Please Don't Bury Me Down In the Cold Cold Ground / I'd Rather Have Them Cut Me Up and Pass Me All Around

Graeme Wood, meet Gil the A.R.M.

(Hat tip to Andrew Sullivan for pointing me to Graeme Wood’s piece.)

Seriously, folks: Larry Niven, being a science fiction writer, exaggerates for effect. But I think the effect he predicts is real. If we harvest the organs of condemned criminals, that will change our attitudes towards the death penalty at the margins. In particular, it will be a cogent argument for the death penalty and against life in prison. Alive, John Doe is a psychotic multiple-murderer who we cannot imagine redeeming himself. Dead, John Doe could save the lives of half a dozen people in desperate need of livers, lungs, kidneys, hearts.

When the prophet Samuel commanded King Saul to exterminate the Amalekites, he told him to wipe them out completely: leave no trace, living or material, of their existence on earth. Saul dutifully wiped out the Amalekite army, and slaughtered all the men, but he spared the Amalekite king, Agag, and took booty – cattle, jewels, furnishings, and slaves. Of course, he made a generous sacrifice to the Lord from the booty, but Samuel rebuked him, saying that the Lord does not want sacrifices: he wants obedience. And then the prophet slew Agag, hewing him into quarters before King Saul’s eyes.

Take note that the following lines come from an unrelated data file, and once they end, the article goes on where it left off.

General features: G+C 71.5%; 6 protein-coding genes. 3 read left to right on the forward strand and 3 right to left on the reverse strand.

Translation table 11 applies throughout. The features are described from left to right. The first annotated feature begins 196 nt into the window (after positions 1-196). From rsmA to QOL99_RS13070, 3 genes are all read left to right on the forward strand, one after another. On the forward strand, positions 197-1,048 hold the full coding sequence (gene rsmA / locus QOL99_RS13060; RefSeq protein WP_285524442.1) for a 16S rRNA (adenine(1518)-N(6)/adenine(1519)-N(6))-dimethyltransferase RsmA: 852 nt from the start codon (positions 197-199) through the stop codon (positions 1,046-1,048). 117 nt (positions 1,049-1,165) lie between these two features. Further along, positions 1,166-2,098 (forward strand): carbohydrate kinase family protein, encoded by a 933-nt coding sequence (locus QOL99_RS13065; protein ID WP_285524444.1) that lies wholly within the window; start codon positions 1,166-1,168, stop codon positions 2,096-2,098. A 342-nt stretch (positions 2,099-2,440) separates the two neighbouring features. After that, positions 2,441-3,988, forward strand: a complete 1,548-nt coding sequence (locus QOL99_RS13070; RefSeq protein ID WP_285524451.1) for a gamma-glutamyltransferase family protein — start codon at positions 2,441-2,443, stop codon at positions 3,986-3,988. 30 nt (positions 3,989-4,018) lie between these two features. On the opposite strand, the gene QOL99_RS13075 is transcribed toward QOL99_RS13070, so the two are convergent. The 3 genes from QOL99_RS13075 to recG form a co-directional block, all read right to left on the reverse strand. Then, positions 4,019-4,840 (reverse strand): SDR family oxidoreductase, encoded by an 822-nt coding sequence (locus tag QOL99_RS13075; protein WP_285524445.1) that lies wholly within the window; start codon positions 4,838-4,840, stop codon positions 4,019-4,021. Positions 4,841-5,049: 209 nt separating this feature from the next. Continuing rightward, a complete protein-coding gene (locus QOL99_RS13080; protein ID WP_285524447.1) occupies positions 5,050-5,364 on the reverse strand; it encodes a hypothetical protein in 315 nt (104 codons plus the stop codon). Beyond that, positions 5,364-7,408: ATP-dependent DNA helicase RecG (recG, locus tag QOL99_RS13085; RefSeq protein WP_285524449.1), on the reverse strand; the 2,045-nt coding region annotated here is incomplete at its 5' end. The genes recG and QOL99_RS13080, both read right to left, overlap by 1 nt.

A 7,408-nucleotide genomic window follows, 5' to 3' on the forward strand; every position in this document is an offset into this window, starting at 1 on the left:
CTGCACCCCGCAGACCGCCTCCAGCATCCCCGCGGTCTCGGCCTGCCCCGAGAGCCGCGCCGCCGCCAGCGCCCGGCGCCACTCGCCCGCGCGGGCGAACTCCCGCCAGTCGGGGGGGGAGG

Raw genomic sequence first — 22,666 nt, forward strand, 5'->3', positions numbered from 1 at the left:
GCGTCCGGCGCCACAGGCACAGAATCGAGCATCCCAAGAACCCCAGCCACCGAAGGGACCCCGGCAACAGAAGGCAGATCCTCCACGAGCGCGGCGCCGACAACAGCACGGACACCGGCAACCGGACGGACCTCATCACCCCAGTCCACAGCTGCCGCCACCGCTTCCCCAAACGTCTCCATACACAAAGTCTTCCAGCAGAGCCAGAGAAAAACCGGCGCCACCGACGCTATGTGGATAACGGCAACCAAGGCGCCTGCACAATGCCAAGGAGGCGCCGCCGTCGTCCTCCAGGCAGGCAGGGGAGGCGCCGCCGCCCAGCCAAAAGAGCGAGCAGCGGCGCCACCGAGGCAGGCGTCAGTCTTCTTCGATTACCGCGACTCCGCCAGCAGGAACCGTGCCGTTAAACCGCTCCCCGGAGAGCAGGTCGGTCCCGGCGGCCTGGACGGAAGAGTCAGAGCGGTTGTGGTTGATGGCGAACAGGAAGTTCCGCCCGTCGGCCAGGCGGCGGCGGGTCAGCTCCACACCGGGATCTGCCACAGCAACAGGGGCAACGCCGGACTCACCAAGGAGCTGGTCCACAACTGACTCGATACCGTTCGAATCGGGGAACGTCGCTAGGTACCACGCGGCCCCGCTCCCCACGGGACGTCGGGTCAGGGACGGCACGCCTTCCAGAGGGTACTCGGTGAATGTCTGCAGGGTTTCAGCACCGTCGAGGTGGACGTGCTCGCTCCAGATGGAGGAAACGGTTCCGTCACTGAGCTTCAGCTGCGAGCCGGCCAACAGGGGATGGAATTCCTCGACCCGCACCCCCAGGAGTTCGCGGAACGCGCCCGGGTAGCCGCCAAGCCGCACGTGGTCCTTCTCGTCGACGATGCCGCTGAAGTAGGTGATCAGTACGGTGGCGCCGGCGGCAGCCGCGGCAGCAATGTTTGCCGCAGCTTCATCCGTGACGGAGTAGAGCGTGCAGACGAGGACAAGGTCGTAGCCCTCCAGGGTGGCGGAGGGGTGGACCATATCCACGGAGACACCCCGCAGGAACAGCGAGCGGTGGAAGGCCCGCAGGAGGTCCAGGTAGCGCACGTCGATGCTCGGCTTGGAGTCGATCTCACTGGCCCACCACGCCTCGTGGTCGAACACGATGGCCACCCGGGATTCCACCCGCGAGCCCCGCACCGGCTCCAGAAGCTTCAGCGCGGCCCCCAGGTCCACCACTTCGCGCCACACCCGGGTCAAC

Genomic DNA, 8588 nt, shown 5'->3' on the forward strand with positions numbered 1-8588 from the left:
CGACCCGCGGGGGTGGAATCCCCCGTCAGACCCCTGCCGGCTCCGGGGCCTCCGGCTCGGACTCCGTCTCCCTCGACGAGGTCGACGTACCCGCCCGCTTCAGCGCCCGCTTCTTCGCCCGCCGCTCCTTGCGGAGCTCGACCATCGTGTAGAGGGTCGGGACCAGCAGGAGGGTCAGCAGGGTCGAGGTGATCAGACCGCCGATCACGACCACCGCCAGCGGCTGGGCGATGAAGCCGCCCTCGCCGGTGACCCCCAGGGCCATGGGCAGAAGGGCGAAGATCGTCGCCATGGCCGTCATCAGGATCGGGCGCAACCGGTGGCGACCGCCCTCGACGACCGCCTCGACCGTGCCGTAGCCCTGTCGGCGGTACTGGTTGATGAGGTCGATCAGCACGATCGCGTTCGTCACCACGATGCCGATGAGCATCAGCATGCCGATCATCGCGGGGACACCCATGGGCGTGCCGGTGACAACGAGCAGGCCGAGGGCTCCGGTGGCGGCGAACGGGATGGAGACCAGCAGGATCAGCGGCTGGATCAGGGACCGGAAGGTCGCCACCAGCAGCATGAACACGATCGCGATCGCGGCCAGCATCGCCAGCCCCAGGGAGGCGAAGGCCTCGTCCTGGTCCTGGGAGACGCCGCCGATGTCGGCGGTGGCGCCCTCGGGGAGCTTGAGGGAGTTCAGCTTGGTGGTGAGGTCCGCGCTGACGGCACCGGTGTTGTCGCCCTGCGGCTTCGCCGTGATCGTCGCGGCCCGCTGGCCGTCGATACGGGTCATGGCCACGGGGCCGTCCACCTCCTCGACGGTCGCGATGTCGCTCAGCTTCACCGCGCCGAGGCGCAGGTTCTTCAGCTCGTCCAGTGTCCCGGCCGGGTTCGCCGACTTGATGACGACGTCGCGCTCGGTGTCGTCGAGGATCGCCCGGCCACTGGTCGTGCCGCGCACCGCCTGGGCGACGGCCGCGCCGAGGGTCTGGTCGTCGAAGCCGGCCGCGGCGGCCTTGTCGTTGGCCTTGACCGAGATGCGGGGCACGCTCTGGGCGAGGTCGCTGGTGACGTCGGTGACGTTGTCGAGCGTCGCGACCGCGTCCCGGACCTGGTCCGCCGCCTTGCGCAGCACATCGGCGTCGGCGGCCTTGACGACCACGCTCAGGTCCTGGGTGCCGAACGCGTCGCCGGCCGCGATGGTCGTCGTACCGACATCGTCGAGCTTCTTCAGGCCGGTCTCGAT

For this disobedience, Samuel says, Saul will lose the crown; David, not Saul, will found the eternal dynasty ro rule the Israelite tribes. But what was Saul’s sin? It might seem that his sin was failing to kill Agag. But in fact, his sin was slaughtering the Amalekite nation. The only justification for that act of genocide was an explicit command from God. Without that justification, the murder of so many people would be a terrible crime. But because he spared Agag, and took booty, it was plain that Saul was not following the command. Hence the full weight of the sin of murder was on his head.

I have never found justifications for the death penalty on the basis of deterrence to be especially compelling, because I do not think that the utility to be derived (arguably) from execution is any kind of justification for taking the life of a defenseless person. The only justification for the death penalty is that the convicted person deserves to die – that the moral order demands death. I’m not endorsing that argument, but I respect it. I wouldn’t want to muddy the question by providing more arguments from utility.